The Happy Humper

There is a video clip circulating the internet of a well known trainer letting a chow hump her leg. Reactions are varied from disgusted to humored. Few dog behaviors illicit such a strong response from pet owners as this one. Now I don’t know the details of the video, such as the reason the dog is being allowed to hump. Out of context it is hard to react to it. Perhaps she is teaching it as a behavior to put on cue. Perhaps she is putting an already learned behavior on cue. Or perhaps she is using an established habit as a reward. Without knowing this, and the why of the training session, it is simply a video of a dog showing a well known behavior. Though it may not always be a welcome behavior to an owner or spectator.

The important thing to remember about any behavior is that is doesn’t happen in a vacuum. Context is important. Humping is no different. For those that think it is purely a sexual behavior, females also hump other dogs and objects. This is a behavior that crosses the boundary of gender. The most common explanation of humping is that it body language that shows dominant behavior. While that can be true, it isn’t always the case. Puppies and dogs both use it during play. It has also been shown to be a response to over stimulation for some dogs. Some theories also take a possible hormone connection into consideration.

It may surprise some people to learn that dogs are not the only animals to hump each other. It is a behavior that also crosses the boundary of species. Horses, goats, cows and llamas, among others, have also been known to engage in the behavior.

What is important to know about humping is that uninterrupted it can become a bad habit for our dogs. For some it can even mean learning that it has a pleasurable side effect. (This gives new meaning to the term favorite stuffie now doesn’t it?) I don’t know about you but I certainly don’t want to clean up after that! I remember reading a true story in a book by a trainer about a mastiff that targeted women that handled him for this particular act. Due to his size and strength once started he was impossible to stop if in a one on one situation until he “finished”. In the story a new employee made the mistake of going into his kennel alone. Needless to say she learned the lesson the hard way. Because some owners find it funny, some dogs are inadvertently rewarded for the behavior with positive attention. Or at the very least the dog is allowed to let it become that long term habit.

One thing I have noticed is that many humping dogs seem to only target other dogs, or people, they are successful with. A dog that does not tolerate specific body posturing from another dog will stop the behavior before it progresses, or stop it after a few seconds. Provided of course the humpee is strong enough to repel the humper. It may even trigger fights between the dogs involved, especially if one lacks good canine social skills or misreads body language. When repelled, some dogs will continue the behavior with no solid target. Some will even hump the air when over stimulated. Dogs can also have specific targets that will stimulate the urge. My sister had a bulldog that would do it if a person’s elbow was within reach. (a rescue with an unknown history)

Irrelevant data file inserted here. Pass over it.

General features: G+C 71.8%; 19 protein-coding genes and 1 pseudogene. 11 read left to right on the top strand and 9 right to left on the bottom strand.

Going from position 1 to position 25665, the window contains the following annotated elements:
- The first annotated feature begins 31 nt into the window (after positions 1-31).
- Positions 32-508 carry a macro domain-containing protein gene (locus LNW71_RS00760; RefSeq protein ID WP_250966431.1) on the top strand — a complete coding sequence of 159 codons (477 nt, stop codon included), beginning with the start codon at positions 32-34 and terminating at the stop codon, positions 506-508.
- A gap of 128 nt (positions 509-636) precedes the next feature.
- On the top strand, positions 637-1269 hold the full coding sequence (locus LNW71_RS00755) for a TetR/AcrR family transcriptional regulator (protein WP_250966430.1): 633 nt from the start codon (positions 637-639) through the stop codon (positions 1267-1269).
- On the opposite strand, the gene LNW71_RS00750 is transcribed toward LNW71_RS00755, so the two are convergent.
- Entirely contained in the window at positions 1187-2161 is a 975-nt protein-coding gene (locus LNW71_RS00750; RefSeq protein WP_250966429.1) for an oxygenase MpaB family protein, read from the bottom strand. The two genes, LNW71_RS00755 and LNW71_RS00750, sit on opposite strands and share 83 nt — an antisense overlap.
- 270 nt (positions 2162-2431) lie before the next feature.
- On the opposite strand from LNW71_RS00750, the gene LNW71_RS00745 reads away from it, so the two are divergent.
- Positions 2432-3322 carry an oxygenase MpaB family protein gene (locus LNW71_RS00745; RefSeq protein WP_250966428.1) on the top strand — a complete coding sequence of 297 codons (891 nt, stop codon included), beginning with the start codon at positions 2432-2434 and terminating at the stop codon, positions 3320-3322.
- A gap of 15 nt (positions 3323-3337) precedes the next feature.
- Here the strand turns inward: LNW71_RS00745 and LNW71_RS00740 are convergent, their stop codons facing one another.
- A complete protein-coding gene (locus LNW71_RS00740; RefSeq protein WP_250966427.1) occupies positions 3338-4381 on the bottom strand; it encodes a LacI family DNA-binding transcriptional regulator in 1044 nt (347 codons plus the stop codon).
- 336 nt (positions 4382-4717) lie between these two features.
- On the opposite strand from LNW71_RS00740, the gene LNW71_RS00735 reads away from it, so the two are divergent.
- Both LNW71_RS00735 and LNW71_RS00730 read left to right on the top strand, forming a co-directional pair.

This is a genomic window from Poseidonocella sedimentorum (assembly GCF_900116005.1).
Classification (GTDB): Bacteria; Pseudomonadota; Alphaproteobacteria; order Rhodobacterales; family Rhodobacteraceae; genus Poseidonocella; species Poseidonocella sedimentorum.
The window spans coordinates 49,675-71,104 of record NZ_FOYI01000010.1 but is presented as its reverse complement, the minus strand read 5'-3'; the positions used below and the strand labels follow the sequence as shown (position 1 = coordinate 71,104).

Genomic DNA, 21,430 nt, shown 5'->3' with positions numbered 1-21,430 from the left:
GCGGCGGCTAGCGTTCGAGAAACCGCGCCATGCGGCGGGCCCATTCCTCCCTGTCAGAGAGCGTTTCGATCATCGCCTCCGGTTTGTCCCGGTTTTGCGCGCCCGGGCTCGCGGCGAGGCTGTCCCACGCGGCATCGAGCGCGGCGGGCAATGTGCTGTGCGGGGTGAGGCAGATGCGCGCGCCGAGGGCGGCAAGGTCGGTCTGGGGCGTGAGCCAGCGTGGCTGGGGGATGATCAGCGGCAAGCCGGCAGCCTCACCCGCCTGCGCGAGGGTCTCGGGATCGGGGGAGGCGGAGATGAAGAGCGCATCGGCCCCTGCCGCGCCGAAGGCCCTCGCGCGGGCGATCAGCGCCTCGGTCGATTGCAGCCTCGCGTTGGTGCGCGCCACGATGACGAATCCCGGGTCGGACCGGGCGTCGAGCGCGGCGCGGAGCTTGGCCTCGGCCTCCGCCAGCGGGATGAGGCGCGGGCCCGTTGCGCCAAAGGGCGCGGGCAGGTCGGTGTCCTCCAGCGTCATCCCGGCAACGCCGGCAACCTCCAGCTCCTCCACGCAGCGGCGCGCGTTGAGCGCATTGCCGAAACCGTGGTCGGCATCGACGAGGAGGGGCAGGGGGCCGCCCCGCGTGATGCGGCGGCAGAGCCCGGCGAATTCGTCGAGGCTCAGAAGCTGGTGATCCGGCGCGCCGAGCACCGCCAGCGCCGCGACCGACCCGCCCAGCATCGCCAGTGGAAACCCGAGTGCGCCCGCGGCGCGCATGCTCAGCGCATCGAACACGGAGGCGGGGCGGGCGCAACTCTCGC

I myself live with a happy humper. Our pug Jenny takes liberties with our frenchie Missy when she feels the urge. Missy seems to tolerate it and just waits until Jenny decides she is finished. (When I knew I was going to write this article I stopped interrupting the behavior to see what Missy’s response would be.) It is a short session for Jenny and she seems to lose interest quickly. Canine social dynamics being fluid tells me nothing about the behavior alone for most dogs.

If I was pushed to one, because I know the dogs in question, I might conclude that Jenny is insecure and is using it as some pushy body language. But this is only one dog and in one context. It just isn’t the same for each dog. So the bottom line on humping and what it means is an unequivocal, it depends. On the dog in question: the age of the dog, the history of the dog, and of course the context of the event.

As far as changing the behavior the why doesn’t really matter much. The treatment is still the same. To prevent it from becoming an ingrained and possibly embarrassing habit, simply interrupt it and redirect the dog to another behavior. If they are trying to hump a person, have the person leave the room and everyone remove all attention to the dog. They need to learn that their behavior is what is causing the consequence of losing the attention. Remember that some dogs consider negative attention as positive simply because it is attention. Any attention is good to some dogs. (Pushing a dog off a person uses touch which can be a form of praise in the dogs perception.) You can also use times outs as a consequence or moving into their own space and then rewarding the “off” and 4 paws on the ground. (how to address the issue may depend on the dog in question, especially if working with an aggressive dog)A good solid recall can work in a group setting where other dogs may be present.

Being a possibly self rewarding habit means it won’t go away overnight. It might also mean you can only extinguish it when you are there to supervise the dogs. Again it depends on why the dog is using the behavior. Altering a dog that has already established humping as a habit unfortunately doesn’t usually stop the behavior.

So the next time your friends/relatives think it is funny that your dog is humping another dog, someone or something, ask yourself: Do you really want to live with this behavior, and possible consequenses, long term? I know I don't.